The Ottumwa Courier

Z_CNHI News Service

August 27, 2013

Journalism's golden age meets its golden opportunity

There’s something reassuring about columnist Paul Greenberg’s prophecy this week about a “new, wide-open, freer era of journalism.”

I always enjoy Greenberg’s columns, particularly the ones where he signs off as “Inky Wretch.” The 76-year-old Pulitzer Prize winner has been around long enough that indeed he probably does have ink in his veins.

And he’s not the only one who is bullish about the future of the press.

His message echoes one I’ve listened to several times in recent weeks as the sale of The Washington Post has some waxing nostalgic, while others are excited about the possibilities of what’s being referred to as “the golden opportunity.”

That’s what Bill Ostendorf, a former Providence Journal graphics and photo editor, thinks newspapers — or news services, if you will — hold in their hands right now.

Ostendorf delivers webinars for newspapers in which he debunks some long-held newsroom schools of thought, such as the idea that there’s no way that newspapers can ever be as good as they once were.

Ostendorf calls B.S. on that with reminders of boring, gray, stodgy pages.

As I listened to his brutally honest assessment, one thing really caught my interest. The one thing he thought newspapers did better once upon a time was to serve readers’ varied interests. Newspapers embraced communities of readers much like what HGTV and the Food Network do today.

Maybe we should have kept loving our readers more.

A local columnist recently wrote about newspapers and “the big news” of the day. Yet, ask 10 people what they consider the “big news,” and it’s likely, depending on age and interests, that you will receive 10 different answers.

How does today’s press even begin to speak to all those readers? By combining a top-drawer print product with unique digital products and social media and making it a whole new ballgame.

Text Only
Z_CNHI News Service
  • Brother sues W.Va. senator over business loan

    U.S. Sen. Joe Manchin's brother claims he's owed $1.7 million that he loaned to keep a family carpet out of bankruptcy in the 1980s.

    July 25, 2014

  • How spy agencies keep their 'toys' from law enforcement

    A little over a decade ago, federal prosecutors used keystroke logging software to steal the encryption password of an alleged New Jersey mobster, Nicodemo Scarfo Jr., so they could get evidence from his computer to be used at his trial.

    July 25, 2014

  • Russia's war on McDonald's takes aim at the Filet-o-Fish

    Russia said earlier this week that it had no intention of answering Western sanctions by making it harder for Western companies to conduct business in Russia.
    But all bets are off, apparently, when you threaten the Russian waistline.

    July 25, 2014

  • cleaning supplies Don't judge mothers with messy homes

    I was building shelves in my garage when a neighbor girl, one of my 4-year-old daughter's friends, approached me and said, "I just saw in your house. It's pretty dirty. Norah's mommy needs to clean more."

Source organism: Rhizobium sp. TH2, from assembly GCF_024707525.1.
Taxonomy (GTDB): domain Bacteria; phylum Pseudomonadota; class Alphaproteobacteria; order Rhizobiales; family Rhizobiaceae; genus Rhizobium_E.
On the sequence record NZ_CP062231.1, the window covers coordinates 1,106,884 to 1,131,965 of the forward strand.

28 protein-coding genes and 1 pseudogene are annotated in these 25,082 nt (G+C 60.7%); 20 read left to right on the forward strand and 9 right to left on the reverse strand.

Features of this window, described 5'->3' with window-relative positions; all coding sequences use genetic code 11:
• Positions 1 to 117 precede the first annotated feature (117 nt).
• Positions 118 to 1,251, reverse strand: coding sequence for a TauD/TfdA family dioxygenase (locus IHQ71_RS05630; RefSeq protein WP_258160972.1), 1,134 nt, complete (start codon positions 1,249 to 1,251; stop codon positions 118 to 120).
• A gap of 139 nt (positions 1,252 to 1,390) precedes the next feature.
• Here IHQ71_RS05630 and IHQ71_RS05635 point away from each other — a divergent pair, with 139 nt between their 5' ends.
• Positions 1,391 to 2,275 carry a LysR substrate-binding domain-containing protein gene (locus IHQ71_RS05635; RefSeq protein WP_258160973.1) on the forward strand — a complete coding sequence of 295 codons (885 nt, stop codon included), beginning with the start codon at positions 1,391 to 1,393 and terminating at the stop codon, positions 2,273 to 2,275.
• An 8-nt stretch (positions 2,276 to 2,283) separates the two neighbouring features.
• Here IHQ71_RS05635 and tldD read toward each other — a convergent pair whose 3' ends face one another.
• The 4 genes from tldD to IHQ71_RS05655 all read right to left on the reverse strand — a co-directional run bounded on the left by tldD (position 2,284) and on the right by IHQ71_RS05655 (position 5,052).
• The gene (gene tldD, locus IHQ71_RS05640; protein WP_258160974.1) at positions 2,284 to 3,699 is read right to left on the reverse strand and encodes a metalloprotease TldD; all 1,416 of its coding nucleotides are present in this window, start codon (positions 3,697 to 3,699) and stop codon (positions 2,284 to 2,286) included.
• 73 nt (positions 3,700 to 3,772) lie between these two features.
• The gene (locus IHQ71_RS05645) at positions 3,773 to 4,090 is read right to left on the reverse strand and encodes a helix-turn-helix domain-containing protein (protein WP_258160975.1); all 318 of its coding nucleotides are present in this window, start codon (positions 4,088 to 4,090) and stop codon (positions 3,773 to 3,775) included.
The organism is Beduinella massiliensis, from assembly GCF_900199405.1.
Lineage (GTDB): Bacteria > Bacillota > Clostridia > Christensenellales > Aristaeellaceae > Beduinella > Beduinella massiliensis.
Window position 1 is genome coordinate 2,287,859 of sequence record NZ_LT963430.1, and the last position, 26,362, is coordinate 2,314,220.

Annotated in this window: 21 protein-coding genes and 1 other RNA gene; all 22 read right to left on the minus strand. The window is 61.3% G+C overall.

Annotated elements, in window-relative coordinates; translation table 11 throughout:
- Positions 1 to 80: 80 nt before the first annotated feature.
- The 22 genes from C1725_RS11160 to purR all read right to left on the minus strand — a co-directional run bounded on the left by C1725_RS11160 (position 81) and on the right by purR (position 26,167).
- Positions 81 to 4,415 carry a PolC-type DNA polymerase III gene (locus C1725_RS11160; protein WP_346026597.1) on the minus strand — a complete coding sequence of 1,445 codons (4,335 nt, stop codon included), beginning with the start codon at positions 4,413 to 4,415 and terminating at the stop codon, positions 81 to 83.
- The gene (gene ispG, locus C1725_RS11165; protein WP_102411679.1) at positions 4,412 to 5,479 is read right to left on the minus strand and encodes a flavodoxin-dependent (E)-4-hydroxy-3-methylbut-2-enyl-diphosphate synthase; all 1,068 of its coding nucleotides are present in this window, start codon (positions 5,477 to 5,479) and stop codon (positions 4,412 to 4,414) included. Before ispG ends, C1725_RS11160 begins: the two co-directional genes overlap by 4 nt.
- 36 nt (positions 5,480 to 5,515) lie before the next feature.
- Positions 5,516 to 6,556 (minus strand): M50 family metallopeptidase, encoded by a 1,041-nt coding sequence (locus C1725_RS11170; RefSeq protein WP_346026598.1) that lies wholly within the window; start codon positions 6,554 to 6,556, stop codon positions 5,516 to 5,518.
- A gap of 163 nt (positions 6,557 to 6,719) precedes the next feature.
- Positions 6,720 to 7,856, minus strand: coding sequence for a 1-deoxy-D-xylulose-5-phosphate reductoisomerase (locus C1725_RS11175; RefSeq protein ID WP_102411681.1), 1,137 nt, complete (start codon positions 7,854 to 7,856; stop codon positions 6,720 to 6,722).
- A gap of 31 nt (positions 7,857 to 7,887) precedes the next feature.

July 25, 2014 1 Photo

  • taylor.armerding.jpg Inequality crisis shot with factual problems, hypocrisy

    President Obama, various media and political liberals say inequality, of all things, is the defining issue of our times. Yet this message is delivered by multimillionaires and a president who jets from tee time to stump speech on the taxpayer's dime.
     

    July 25, 2014 1 Photo

  • Arizona's prolonged lethal injection is fourth in U.S. this year

    Arizona's execution of double-murderer Joseph Wood marked the fourth time this year that a state failed to dispatch a convict efficiently, according to the Constitution Project, a bipartisan legal group.3

    July 24, 2014

  • Police Brutality screen shot. Technology plays key part in battling police brutality (VIDEO)

    Allegations of police brutality are nothing new -- as long as there has been law enforcement, citizens have registered claims that some officers cross the line. But in the last few years, the claims of excessive force are being corroborated with new technology from cell phone cameras, police dash-cams and surveillance videos. 

    July 24, 2014 1 Photo

  • Lindley, Tom.jpg Better police needed for college teams enticed to cheat

    The NCAA once cracked down on colleges that went too far luring top prospects, then it targeted teams that lathered players with special treatment. That was until the NCAA's get-tough approach backfired, rendering it ineffective and creating an opportunity for those who want to play dirty.

    July 24, 2014 1 Photo

  • Facebook continues moneymaking trend

    Facebook seems to have figured out - for now at least - the holy grail for all media right now: how to make money selling mobile ads.

    July 24, 2014

  • Has the ipad lost its swag?

    July 24, 2014

Obituaries
Record
Facebook
AP National